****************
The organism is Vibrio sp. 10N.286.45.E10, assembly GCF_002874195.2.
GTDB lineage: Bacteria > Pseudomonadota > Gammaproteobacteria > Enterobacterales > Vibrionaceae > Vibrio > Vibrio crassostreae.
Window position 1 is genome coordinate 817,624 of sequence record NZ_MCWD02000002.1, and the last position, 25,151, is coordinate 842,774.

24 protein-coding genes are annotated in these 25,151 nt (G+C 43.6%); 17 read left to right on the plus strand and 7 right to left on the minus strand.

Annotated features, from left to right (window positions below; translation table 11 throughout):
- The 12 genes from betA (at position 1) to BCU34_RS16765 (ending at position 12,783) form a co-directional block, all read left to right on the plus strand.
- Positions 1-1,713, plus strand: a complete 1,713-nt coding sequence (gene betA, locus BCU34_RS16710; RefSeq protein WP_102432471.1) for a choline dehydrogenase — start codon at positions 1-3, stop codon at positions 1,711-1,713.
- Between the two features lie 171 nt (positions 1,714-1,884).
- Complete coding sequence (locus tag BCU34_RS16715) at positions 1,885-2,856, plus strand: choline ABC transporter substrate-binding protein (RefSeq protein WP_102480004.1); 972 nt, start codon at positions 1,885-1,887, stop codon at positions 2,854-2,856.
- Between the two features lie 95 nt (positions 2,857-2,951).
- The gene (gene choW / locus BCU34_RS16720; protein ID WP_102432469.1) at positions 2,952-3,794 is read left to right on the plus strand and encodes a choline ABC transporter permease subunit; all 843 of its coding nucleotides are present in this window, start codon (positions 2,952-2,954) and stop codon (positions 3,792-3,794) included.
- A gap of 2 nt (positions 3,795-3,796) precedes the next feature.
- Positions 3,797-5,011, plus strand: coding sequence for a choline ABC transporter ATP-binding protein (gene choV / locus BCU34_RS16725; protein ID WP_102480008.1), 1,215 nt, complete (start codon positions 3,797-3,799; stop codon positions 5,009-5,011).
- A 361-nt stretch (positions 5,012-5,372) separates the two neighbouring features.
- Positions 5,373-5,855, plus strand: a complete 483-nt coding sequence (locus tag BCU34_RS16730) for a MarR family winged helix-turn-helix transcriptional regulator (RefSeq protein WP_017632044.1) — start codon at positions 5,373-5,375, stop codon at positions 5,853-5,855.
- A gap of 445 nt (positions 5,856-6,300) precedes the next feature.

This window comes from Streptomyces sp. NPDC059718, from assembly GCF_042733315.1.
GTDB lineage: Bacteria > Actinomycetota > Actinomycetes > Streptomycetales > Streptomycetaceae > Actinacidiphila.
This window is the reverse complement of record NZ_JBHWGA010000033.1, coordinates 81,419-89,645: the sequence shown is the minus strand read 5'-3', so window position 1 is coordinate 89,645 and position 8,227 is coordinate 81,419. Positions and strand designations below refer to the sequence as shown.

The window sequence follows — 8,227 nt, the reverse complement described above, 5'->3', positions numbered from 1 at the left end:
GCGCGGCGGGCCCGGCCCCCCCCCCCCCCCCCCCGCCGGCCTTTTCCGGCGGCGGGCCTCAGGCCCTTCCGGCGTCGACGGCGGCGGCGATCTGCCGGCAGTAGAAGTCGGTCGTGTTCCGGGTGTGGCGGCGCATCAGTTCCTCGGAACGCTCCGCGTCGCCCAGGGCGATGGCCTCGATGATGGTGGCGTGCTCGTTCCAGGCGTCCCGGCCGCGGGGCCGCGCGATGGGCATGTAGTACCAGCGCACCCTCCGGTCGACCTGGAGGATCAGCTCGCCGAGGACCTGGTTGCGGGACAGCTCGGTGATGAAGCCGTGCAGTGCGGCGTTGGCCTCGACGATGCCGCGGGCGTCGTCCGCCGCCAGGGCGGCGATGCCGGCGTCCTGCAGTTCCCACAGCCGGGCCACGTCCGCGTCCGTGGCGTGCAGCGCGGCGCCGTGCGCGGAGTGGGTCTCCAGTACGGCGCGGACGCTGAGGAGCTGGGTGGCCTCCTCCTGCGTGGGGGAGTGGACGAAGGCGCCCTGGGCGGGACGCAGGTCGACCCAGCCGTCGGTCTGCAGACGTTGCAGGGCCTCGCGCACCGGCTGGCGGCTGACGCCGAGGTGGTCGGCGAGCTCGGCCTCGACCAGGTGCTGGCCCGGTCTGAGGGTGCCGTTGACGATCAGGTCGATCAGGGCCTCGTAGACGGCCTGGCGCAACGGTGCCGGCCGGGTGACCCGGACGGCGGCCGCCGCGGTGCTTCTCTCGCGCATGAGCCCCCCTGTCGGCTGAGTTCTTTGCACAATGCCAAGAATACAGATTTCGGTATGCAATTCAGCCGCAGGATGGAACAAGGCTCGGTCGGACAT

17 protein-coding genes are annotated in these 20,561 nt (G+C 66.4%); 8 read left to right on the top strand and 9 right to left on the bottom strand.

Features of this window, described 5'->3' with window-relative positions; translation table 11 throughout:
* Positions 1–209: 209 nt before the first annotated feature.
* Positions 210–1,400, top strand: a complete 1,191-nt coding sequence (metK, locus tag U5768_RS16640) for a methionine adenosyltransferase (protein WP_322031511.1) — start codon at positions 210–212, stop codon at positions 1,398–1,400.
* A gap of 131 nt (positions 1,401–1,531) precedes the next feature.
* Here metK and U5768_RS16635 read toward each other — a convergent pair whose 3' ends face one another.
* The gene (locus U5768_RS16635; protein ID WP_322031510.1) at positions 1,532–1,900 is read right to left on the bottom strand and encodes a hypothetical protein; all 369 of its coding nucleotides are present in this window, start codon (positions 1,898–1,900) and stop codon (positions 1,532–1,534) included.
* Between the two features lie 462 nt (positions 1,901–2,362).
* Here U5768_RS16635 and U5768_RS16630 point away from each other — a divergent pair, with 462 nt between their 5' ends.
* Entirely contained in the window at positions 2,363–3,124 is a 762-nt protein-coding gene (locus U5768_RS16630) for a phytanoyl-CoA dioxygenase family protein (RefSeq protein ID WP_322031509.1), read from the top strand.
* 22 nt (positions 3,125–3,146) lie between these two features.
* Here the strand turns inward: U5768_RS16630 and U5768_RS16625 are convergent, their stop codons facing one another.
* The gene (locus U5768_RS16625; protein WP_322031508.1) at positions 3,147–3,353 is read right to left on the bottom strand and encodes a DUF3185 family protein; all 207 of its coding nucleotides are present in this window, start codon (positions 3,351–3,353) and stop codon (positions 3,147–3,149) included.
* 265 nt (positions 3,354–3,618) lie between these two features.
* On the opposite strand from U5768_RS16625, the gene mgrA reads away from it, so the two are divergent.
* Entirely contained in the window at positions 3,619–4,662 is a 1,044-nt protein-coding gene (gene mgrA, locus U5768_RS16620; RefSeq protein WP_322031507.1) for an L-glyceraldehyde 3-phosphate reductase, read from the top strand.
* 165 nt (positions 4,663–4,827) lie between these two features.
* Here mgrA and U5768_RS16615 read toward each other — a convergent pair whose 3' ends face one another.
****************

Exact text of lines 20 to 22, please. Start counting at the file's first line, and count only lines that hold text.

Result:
The window sequence follows — 8,227 nt, the reverse complement described above, 5'->3', positions numbered from 1 at the left end:
GCGCGGCGGGCCCGGCCCCCCCCCCCCCCCCCCCGCCGGCCTTTTCCGGCGGCGGGCCTCAGGCCCTTCCGGCGTCGACGGCGGCGGCGATCTGCCGGCAGTAGAAGTCGGTCGTGTTCCGGGTGTGGCGGCGCATCAGTTCCTCGGAACGCTCCGCGTCGCCCAGGGCGATGGCCTCGATGATGGTGGCGTGCTCGTTCCAGGCGTCCCGGCCGCGGGGCCGCGCGATGGGCATGTAGTACCAGCGCACCCTCCGGTCGACCTGGAGGATCAGCTCGCCGAGGACCTGGTTGCGGGACAGCTCGGTGATGAAGCCGTGCAGTGCGGCGTTGGCCTCGACGATGCCGCGGGCGTCGTCCGCCGCCAGGGCGGCGATGCCGGCGTCCTGCAGTTCCCACAGCCGGGCCACGTCCGCGTCCGTGGCGTGCAGCGCGGCGCCGTGCGCGGAGTGGGTCTCCAGTACGGCGCGGACGCTGAGGAGCTGGGTGGCCTCCTCCTGCGTGGGGGAGTGGACGAAGGCGCCCTGGGCGGGACGCAGGTCGACCCAGCCGTCGGTCTGCAGACGTTGCAGGGCCTCGCGCACCGGCTGGCGGCTGACGCCGAGGTGGTCGGCGAGCTCGGCCTCGACCAGGTGCTGGCCCGGTCTGAGGGTGCCGTTGACGATCAGGTCGATCAGGGCCTCGTAGACGGCCTGGCGCAACGGTGCCGGCCGGGTGACCCGGACGGCGGCCGCCGCGGTGCTTCTCTCGCGCATGAGCCCCCCTGTCGGCTGAGTTCTTTGCACAATGCCAAGAATACAGATTTCGGTATGCAATTCAGCCGCAGGATGGAACAAGGCTCGGTCGGACAT

17 protein-coding genes are annotated in these 20,561 nt (G+C 66.4%); 8 read left to right on the top strand and 9 right to left on the bottom strand.